THE Glassworks site in Nailsea could soon be transformed into a park and heritage site.
Plans to begin restoring the site were put on hold last year after English Heritage said it was ‘highly unlikely’ it would be able to provide a grant for the scheme.
The council had come up with three proposals to expose the archaeology on the site for visitors to see, but the cheapest scheme was expected to cost at least £200,000 and was considered too expensive.
English Heritage and Nailsea Town Council have now agreed on an alternative plan to bury the archaeology, but put up information boards with details about the remains underneath, and turn the site into a public open space.
Town council clerk, Ian Morrell said: “With the new option the archaeology would not be opened up at all, it would all be enclosed, which would mean it would be completely safe from damage.
“When you expose archaeology you then have maintenance issues and potential damage from weather and vandals. By closing it in it won’t be visible, but above ground we would do something in the landscaping that would recognise what was underneath the ground.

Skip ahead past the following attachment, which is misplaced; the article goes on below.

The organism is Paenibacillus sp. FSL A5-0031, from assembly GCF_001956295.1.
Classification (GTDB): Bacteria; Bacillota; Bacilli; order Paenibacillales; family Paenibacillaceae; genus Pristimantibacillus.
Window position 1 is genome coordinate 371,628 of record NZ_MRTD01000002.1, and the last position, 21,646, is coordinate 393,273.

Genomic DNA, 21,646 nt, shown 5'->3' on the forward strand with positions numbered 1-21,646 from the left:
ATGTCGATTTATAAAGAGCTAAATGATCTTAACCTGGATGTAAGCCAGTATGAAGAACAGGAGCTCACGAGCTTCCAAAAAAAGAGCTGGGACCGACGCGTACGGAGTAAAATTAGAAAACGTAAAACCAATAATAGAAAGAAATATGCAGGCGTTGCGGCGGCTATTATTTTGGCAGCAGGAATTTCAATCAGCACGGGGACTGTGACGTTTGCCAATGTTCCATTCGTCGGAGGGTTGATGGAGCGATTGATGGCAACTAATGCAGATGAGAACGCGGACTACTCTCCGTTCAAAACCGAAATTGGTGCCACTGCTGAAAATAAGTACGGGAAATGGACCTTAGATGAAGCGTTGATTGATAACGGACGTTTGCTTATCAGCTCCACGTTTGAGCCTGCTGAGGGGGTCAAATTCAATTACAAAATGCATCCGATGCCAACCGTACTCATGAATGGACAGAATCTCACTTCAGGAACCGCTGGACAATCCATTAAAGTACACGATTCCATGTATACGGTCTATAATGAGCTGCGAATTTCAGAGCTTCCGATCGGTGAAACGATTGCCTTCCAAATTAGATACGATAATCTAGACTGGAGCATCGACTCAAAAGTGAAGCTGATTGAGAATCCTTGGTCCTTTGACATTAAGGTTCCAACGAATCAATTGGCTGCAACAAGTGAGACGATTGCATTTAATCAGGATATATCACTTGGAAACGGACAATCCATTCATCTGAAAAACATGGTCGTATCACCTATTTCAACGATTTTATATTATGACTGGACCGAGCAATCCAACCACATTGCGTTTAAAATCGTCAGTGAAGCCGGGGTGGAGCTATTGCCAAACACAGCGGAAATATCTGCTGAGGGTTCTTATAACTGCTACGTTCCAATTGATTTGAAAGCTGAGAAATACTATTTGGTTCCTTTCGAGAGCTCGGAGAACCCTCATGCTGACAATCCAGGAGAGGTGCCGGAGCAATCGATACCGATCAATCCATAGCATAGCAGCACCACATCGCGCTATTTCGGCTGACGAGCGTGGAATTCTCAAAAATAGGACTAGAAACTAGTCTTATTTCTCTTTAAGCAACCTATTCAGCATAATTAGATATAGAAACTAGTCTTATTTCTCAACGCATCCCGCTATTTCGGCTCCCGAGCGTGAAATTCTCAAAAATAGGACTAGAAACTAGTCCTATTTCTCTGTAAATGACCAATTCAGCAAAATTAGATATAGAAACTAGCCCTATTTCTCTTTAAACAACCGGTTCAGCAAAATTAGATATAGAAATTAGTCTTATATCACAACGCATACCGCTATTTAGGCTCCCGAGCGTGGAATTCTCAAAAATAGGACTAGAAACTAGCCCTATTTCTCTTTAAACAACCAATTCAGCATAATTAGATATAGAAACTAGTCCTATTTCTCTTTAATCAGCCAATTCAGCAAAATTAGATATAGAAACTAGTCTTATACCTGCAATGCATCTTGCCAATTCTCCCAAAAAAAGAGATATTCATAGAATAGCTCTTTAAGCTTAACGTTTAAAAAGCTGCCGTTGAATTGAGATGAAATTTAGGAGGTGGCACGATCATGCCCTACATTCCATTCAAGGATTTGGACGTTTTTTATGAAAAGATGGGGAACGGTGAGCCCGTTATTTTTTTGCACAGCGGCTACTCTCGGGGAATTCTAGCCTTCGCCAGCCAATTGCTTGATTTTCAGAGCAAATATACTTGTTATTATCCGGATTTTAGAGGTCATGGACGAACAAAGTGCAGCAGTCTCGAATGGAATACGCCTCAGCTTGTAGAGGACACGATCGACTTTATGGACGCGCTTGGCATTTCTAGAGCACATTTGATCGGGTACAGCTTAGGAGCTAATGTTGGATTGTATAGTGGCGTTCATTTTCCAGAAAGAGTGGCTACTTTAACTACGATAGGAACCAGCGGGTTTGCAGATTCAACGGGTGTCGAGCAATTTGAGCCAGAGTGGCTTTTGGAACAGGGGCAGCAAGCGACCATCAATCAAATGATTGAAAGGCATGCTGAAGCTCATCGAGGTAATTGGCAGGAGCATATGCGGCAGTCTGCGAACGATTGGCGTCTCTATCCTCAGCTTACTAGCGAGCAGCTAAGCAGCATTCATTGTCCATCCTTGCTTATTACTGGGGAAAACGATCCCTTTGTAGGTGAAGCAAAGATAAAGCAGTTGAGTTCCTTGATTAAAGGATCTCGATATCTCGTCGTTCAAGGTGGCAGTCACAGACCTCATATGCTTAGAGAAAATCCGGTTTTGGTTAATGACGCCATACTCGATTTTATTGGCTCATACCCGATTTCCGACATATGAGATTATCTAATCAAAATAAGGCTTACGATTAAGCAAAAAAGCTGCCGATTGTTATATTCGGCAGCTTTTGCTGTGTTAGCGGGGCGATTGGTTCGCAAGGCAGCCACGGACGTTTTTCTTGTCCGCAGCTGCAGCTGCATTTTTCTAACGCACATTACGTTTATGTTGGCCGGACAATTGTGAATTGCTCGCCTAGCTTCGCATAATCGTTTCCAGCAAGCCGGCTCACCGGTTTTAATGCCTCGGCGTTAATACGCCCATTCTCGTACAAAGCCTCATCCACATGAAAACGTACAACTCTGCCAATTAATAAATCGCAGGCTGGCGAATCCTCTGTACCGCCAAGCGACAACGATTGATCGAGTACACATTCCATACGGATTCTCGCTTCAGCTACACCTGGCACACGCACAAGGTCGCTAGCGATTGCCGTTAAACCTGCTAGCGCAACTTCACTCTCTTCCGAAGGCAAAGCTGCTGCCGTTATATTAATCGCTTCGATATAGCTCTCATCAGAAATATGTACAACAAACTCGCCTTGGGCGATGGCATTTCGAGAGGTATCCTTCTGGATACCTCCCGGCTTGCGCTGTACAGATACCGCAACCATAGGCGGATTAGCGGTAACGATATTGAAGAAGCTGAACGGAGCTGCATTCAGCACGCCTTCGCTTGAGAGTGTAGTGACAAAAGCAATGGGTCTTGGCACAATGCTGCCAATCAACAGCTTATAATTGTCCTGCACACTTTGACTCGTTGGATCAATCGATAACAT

“This would mean much lower maintenance costs, but we would still be able to explain the heritage of the site.
“One of the options is that we have a stage by stage scheme, depending on what the total cost is. The objective is to secure the archaeology so that in years to come people would be able to unearth the remains when there’s new technology to do it better.”
The Glassworks has been in a poor condition for many years and the town council is desperate to restore it and make it accessible for residents and visitors alike, with information boards to explain the history of the site.
The new scheme would be a lot cheaper, while still improving the site and showing off the town’s rich history.
Money for the scheme would come from Nailsea Town Council and other funding bodies the authority approaches.
At its meeting on Wednesday, Nailsea Town Council agreed to request a quote from consultant Andrew Smith - who is an expert on the site after carrying out a detailed report on its history for Tesco under the Avon Archaeological Unit - to provide consultancy on enclosing and securing the archaeology..
Councillors also agreed to request a quote from three companies for fees to design and implement a landscape and heritage realisation scheme for the site.
For more interesting topics related to archaeology, visit archaeology excavations.